For freshmen, move-in week can be a whirlwind of excitement and apprehension.
Some students fling their doors wide-open, awaiting new friendships; others slam them and go into lock-down mode. Eventually, most make lifelong friendships, even if it takes some pruning to find the right ones.
But in the honors program world, things are somewhat different. With individual suites instead of shared rooms, students have no forced relationships with a roommate. Though they have suitemates, it’s still easy to deadbolt the bathroom door to keep out intruders from “the other side.”
So to get honors freshmen out of their shells, there has been an evolution of orientation. What used to be known as “Welcome Week,” a whole week full of activities to make freshmen feel at home, is now called “Bulldog Beginnings,” now just a weekend event. But the one thing that hasn’t changed is Honors Fun Day, better known as “Mandatory Fun Day” by anyone who has ever experienced it.
“My first thought was ‘how can they force fun? That doesn’t sound very fun,’” said Aaron Aniszko, junior in the pharmacy program.
But even Aniszko was pleasantly surprised when all was said and done on his “Mandatory Fun Day” two years ago.
“I do see and appreciate what the honors program is trying to do. I still see friends I made from that day. And it can help with the people who are shy and would rather hide in their room than get out there and meet people,” said Aniszko.
Friday from 9 a.m to 3 p.m, honors freshmen will run around campus, participating in various icebreaker games such as “two truths and a lie,” kickball, the machine game, the human knot, and the always popular name game. Other games in the past such as the blanket game, in which a huge group of students try to fit completely on an ever-shrinking blanket, really push students out of their comfort zone.
“It could definitely get awkward, because some games popped your personal bubble with people you just met. But it gave everyone a chance to meet other people you wouldn’t have talked to had you not all been thrown together, up close and personal,” said Michelle Cook, sophomore in pre-pharmacy.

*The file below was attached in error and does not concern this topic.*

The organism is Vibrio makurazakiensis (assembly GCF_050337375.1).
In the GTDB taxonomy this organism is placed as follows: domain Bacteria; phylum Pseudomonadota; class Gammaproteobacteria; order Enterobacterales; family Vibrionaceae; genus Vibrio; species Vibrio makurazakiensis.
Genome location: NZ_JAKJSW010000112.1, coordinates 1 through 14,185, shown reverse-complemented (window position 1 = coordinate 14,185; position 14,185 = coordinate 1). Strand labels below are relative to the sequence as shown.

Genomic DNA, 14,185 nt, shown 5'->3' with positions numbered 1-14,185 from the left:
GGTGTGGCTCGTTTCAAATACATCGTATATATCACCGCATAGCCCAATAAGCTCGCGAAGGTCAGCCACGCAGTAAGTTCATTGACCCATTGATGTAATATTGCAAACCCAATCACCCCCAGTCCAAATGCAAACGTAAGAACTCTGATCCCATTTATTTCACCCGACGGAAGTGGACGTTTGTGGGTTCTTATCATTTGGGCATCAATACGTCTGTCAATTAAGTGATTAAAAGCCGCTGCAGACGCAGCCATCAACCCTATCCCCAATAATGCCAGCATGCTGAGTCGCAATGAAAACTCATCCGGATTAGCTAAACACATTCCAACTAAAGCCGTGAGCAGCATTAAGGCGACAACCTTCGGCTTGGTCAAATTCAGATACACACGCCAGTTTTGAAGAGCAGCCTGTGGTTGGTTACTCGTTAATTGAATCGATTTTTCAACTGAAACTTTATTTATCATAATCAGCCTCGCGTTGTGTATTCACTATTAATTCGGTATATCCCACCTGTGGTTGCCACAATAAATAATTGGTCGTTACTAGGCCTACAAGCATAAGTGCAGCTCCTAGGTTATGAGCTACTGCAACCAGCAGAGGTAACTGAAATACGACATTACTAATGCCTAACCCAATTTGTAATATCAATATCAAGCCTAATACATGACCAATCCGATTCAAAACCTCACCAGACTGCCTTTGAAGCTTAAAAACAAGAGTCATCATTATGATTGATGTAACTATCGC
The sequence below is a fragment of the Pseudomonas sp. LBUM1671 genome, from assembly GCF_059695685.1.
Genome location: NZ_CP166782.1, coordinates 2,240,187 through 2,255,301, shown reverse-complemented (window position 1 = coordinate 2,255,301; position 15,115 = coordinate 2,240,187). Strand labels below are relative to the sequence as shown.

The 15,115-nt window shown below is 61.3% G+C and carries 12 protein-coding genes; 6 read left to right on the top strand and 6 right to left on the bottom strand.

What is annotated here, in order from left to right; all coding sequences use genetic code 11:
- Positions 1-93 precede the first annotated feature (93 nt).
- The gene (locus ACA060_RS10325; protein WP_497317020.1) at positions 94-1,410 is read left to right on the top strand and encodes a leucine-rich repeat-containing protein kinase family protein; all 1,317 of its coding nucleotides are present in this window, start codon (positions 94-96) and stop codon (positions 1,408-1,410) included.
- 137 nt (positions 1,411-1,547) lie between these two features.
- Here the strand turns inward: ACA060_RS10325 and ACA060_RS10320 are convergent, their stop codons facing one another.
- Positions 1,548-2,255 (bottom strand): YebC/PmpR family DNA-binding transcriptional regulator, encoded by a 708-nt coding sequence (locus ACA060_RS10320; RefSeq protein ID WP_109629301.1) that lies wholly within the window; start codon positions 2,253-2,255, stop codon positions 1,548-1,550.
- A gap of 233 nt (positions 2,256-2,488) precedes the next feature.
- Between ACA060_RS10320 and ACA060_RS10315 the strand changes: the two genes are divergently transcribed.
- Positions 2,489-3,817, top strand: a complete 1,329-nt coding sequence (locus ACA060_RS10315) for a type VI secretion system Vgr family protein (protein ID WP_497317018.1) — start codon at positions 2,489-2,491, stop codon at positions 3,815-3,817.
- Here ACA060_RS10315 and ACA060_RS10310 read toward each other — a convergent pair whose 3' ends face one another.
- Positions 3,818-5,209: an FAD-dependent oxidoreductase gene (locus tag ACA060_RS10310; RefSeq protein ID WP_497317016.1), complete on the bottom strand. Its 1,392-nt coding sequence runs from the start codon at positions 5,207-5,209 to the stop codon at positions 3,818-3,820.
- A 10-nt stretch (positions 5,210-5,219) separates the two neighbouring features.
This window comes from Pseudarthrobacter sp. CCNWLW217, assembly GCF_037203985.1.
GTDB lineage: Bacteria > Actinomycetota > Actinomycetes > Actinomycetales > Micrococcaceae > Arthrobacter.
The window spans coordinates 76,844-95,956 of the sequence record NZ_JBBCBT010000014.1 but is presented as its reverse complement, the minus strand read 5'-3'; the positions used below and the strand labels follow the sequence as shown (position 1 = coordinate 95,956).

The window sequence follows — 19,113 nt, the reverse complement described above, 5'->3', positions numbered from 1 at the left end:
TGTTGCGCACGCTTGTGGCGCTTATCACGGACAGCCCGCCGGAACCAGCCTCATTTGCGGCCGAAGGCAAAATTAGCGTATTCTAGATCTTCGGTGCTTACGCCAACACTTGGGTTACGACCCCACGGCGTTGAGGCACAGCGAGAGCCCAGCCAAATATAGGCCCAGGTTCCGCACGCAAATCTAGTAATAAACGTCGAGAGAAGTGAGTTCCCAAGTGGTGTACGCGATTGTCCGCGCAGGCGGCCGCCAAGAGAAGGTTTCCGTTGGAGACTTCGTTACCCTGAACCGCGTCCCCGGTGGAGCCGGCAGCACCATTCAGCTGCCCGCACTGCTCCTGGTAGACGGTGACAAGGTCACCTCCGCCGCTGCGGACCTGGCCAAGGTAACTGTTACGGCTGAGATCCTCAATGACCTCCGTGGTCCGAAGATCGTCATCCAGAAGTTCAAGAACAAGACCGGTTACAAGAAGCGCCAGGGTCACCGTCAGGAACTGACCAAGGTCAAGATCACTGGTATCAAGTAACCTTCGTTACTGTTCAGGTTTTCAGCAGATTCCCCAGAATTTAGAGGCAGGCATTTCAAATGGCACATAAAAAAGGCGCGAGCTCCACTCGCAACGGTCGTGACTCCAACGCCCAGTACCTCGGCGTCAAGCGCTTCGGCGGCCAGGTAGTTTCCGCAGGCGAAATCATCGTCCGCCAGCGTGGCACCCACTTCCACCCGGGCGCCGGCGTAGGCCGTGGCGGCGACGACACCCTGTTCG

Despite some possibly uncomfortable situations at first, many students feel that “Mandatory Fun Day” really is beneficial.
Linzy Flier-Zylstra, junior in accounting, has various views, one from the standpoint of a freshman and one as a peer mentor.
“Even though it had a bad rap, I had a nice day. It was a great opportunity to get to know people that I otherwise wouldn’t have gotten the chance to meet. It really is underappreciated because so many people think that it has no purpose or that they could make friends on their own. But it really gives everyone the chance to step out of their comfort zones together,” said Flier-Zylstra.
Lindsay Goetze, senior in the optometry program, has been through every stage. Starting as a freshman along for the ride, she became a peer mentor, then co-coordinator, and finally Peer Mentor Coordinator for Bulldog Beginning Freshmen Orientation.
“Most students are so glad that they were involved in the program. Once school starts they will see familiar faces around campus and in their classes that they met during ‘Mandatory Fun Day’ and are glad that they made that connection. A lot of times, freshmen make some of their really good friends during this first weekend that they are at Ferris,” said Goetze.
The one complaint amongst many students is that the day could be cut a little shorter. Though intentions are to give freshmen plenty of time to get to know other students, many get to a point where they are ready to call it a day, settle in, and have some down time.
“I was ready to go back to my dorm by lunch and just settle in some more. I wanted to make some friends in my hall besides just in my group,” said Jason Wilkins, sophomore in radiography and health care systems administration.
“I did want time to relax and explore where my classes were. Maybe they could make it a two-day event or shorten it. I do think it needs to continue, but there are always things that can be improved,” said Aniskzo.
Most students feel going in with an open mind is the best option. Even if friendships made aren’t lifelong, “Mandatory Fun Day” gets students unafraid to start showing who they are and encourages them to relax and get to know others.
“I personally loved Welcome Weekend and ‘Mandatory Fun Day.’ It really helped me feel more comfortable adjusting to college. Being around new people and having the opportunity to hangout with them during that week was so helpful to me! I was less intimidated about college, and I made some friendships along the way,” said Goetze. n